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Seven tips for using Paket effectively

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Paket is a powerful NuGet client for the .NET platform. As a project that was created nearly ten years ago, it is mature and stable. This post isn't going to explain the value proposition being Paket - the official docs and this series that I wrote on my personal blog several years ago do a decent enough job of that. Instead, this is about giving some simple instructions on how to efficiently and effectively perform some common tasks with it.

1. Installing paket

Paket is nowadays just a dotnet tool; you can install it from clean with the following:

dotnet new tool-manifest
dotnet tool install paket

If you already have a .NET tool manifest file in your repository, the first command is not required.

2. Adding and removing a single package to / from a project

Adding a package to a project is, obviously, a common task you'll be doing often. We made some changes to Paket a while back to optimise this: you no longer have to add the package to the dependencies file and then add to the project references. Instead, paket can now do it in a single command:

cd src/project-to-add-package-to
dotnet paket add <package>

Paket will add the package to the "parent" paket.dependencies file, update the associated paket.lock file with an updated dependency graph, add the entry to the paket.references in the current directory and ultimately to the project itself. Removing a package from a project is very similar:

cd src/project-to-remove-package-from
dotnet paket remove <package>

3. How to update a single dependency

If you want to update a single dependency, simply do the following:

dotnet paket update <package name>

This will also update all the transitive dependencies (child dependencies) of that package at the same time, but won't modify any packages that are not related in some way to the package you wanted to update.

4. How to update all your dependencies at once

If you want to update the entire graph to the latest versions of everything, simply run

dotnet paket update

This will calculate a brand new graph for the entire dependency chain.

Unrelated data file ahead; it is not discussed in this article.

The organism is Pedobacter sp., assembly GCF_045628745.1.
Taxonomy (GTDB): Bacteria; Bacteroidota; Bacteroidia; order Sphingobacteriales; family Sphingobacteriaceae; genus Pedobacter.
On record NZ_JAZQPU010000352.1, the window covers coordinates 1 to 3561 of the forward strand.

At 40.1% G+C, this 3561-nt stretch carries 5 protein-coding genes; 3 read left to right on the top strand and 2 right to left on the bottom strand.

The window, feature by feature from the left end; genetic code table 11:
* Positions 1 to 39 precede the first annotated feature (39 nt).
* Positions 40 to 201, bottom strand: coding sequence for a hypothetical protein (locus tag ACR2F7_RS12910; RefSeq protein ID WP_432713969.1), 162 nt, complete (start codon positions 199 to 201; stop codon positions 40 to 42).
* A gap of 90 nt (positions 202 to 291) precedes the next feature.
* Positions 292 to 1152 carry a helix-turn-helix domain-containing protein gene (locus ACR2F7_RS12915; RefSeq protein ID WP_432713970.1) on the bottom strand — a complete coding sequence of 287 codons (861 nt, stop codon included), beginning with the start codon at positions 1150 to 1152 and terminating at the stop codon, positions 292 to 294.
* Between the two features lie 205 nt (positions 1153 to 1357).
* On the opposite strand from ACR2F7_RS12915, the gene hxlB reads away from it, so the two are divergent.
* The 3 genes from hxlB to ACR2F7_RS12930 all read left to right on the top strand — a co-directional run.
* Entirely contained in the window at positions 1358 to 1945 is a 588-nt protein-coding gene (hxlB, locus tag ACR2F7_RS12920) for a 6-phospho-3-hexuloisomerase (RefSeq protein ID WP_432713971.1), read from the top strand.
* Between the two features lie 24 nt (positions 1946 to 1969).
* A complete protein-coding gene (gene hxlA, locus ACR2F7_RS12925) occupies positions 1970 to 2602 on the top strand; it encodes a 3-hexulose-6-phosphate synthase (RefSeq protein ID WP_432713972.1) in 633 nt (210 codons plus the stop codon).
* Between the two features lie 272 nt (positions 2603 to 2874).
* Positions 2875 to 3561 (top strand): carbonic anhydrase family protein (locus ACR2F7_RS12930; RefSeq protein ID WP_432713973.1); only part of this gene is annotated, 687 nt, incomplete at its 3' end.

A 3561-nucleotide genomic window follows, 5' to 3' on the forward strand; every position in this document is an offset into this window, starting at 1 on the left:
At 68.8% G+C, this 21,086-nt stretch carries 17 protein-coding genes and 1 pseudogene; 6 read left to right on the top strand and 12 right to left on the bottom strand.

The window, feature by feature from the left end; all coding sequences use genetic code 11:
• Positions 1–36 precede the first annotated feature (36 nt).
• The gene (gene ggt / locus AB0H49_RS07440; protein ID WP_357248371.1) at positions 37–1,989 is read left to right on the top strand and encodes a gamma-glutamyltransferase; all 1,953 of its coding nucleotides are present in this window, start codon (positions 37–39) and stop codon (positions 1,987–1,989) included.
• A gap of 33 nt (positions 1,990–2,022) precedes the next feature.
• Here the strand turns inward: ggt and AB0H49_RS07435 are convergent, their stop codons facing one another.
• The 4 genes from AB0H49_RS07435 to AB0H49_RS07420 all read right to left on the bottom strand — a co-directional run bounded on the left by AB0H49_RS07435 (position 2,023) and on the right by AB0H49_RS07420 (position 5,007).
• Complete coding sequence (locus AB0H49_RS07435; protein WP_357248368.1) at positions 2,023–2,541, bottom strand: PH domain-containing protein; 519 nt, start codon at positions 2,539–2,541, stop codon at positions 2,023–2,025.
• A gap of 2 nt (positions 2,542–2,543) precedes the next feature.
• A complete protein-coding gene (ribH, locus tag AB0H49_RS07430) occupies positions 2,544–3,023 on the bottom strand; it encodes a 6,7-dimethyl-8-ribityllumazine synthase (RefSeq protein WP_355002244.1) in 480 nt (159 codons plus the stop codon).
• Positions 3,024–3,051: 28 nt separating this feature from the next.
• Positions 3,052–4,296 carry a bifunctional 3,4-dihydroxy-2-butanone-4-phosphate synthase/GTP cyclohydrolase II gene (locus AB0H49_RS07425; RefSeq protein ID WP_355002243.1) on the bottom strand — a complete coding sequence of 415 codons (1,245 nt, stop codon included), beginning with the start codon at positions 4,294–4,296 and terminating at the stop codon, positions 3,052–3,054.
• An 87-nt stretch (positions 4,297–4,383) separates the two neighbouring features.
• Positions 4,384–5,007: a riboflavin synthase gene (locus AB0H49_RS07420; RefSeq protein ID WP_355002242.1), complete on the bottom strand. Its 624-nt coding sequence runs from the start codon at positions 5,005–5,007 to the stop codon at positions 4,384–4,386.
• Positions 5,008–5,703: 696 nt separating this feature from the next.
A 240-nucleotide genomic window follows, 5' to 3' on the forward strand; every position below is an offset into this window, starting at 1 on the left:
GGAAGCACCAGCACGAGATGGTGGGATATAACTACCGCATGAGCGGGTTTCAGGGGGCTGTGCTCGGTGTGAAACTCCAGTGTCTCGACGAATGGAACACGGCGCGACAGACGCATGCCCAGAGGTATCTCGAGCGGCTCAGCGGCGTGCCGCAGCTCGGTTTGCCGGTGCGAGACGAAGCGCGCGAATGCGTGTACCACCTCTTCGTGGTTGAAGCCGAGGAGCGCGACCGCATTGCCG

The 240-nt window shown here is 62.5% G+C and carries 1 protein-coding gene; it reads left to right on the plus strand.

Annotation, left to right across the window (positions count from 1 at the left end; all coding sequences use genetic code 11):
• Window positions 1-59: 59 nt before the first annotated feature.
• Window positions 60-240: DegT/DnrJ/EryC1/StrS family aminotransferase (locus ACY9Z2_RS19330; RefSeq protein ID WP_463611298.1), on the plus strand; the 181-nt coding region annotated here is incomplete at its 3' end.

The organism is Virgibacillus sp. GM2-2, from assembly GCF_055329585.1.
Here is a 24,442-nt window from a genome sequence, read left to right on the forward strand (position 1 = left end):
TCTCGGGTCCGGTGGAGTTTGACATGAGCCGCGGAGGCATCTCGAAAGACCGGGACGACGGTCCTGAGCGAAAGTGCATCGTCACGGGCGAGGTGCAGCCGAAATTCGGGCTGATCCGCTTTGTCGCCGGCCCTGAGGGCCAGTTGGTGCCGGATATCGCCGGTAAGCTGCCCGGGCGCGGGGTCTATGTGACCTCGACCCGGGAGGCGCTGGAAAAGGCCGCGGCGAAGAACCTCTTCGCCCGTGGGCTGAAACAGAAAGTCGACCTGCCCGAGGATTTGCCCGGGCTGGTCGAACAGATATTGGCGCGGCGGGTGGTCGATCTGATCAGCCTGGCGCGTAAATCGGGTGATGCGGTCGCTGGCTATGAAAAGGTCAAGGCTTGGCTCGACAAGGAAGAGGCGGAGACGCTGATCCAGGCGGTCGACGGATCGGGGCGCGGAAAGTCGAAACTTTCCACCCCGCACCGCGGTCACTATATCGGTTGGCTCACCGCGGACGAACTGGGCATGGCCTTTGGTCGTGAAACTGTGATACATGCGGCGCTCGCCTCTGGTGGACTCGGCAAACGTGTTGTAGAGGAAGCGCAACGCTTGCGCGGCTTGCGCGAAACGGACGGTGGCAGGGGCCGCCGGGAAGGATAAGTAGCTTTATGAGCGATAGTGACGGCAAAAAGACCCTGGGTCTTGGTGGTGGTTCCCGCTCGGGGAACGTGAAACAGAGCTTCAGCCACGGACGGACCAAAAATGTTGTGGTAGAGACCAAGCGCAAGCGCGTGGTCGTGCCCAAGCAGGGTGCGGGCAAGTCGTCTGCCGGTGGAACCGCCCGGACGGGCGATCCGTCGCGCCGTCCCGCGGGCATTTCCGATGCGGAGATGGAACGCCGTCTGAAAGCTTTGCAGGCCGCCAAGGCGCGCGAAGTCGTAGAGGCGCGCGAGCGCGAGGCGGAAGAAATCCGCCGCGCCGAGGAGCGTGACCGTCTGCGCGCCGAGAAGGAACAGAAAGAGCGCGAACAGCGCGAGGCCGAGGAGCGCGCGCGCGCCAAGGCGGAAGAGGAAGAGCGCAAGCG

There are often many valid solutions for a NuGet package dependency graph.

5. How to "conservatively" update a dependency

There are times when you want to update a dependency (or all dependencies) but don't want paket to be too aggressive in upgrading them. This is extremely useful if you want to update whilst minimising the risk of breaking changes e.g. the current version of a package has a bug - you just want "the next version" that fixed it rather than going to a brand new major version.

One option is to restrict paket to only upgrade to specific boundaries: major, minor or patch.

dotnet paket update Giraffe keep-major
dotnet paket update keep-minor
dotnet paket update keep-patch

These examples above behave as follows:

  • Updates Giraffe (and all transitives) but keeps the current major versions of all packages e.g. 1.5 -> 1.9
  • Updates all dependencies but keeps the current minor versions e.g. 1.5.1 -> 1.5.9
  • Updates all dependencies but keeps the current patch versions e.g. 1.5.9-alpha -> 1.5.9-rc

Another option is to specify a particular version to update a package to:

dotnet paket update Giraffe --version 5.0

You can also manually pin packages in the paket.dependencies file:

nuget Fsharp.Core ~> 6

This instructs paket to never upgrade FSharp.Core above version 6. If you ask to upgrade another package which has a dependency on FSharp.Core, it will never upgrade that package to a version that depends on version 7 or greater of FSharp.Core.

Lastly, you can also update the dependencies file to specify using a more conservative resolution strategy. Putting strategy:min in your paket.dependencies file instructs Paket to always seek out the "lowest" version of transitive dependencies, not the maximum. This is useful if package authors have not specified the "max" version of transitives - in this case Paket can download transitives that have breaking changes in them.

6. How to see why a package has been added.

It is sometimes useful to know the reason that a package has been added into your paket.lock file. For example, I might want to know why I have Newtonsoft.Json in my lock file:

dotnet paket why Newtonsoft.Json

NuGet Newtonsoft.Json - 13.0.1 is a transitive dependency.
It is part of following dependency chains:

-> Fable.Remoting.Giraffe - 5.9
  -> Fable.Remoting.Server - 5.29
    -> Fable.Remoting.Json - 2.21
      -> Newtonsoft.Json - 13.0.1

-> Saturn - 0.16.1
  -> Giraffe - 6.0
    -> Newtonsoft.Json - 13.0.1

This is occasionally a very useful tool to help diagnose issues with your dependency chain.

7. Use Install and Restore correctly.

My last tip is to know the differences between the three core commands of Paket: install, restore and update. I often see confusion around these and see them used incorrectly.

  • paket update I have covered above: use it when you want to update the version of packages that you already have.
  • You should never need to use paket restore directly since dotnet restore will call this command automatically. It is used to download NuGet packages to your physical machine after e.g. cloning a repository. It will never modify any paket files.
  • You should only need to use paket install if you have manually modified any paket files by hand. It essentially checks that they are all "in sync"; if they aren't, paket re-generates the sections of the lock file as required to bring it in-line with the dependencies file, and adds / removes any required packages as project references.


The official NuGet client has certainly improved over the last few years. However, it still lacks the flexibility and power of Paket, especially from a command line perspective. This article will hopefully enable you to be even more effective when using it!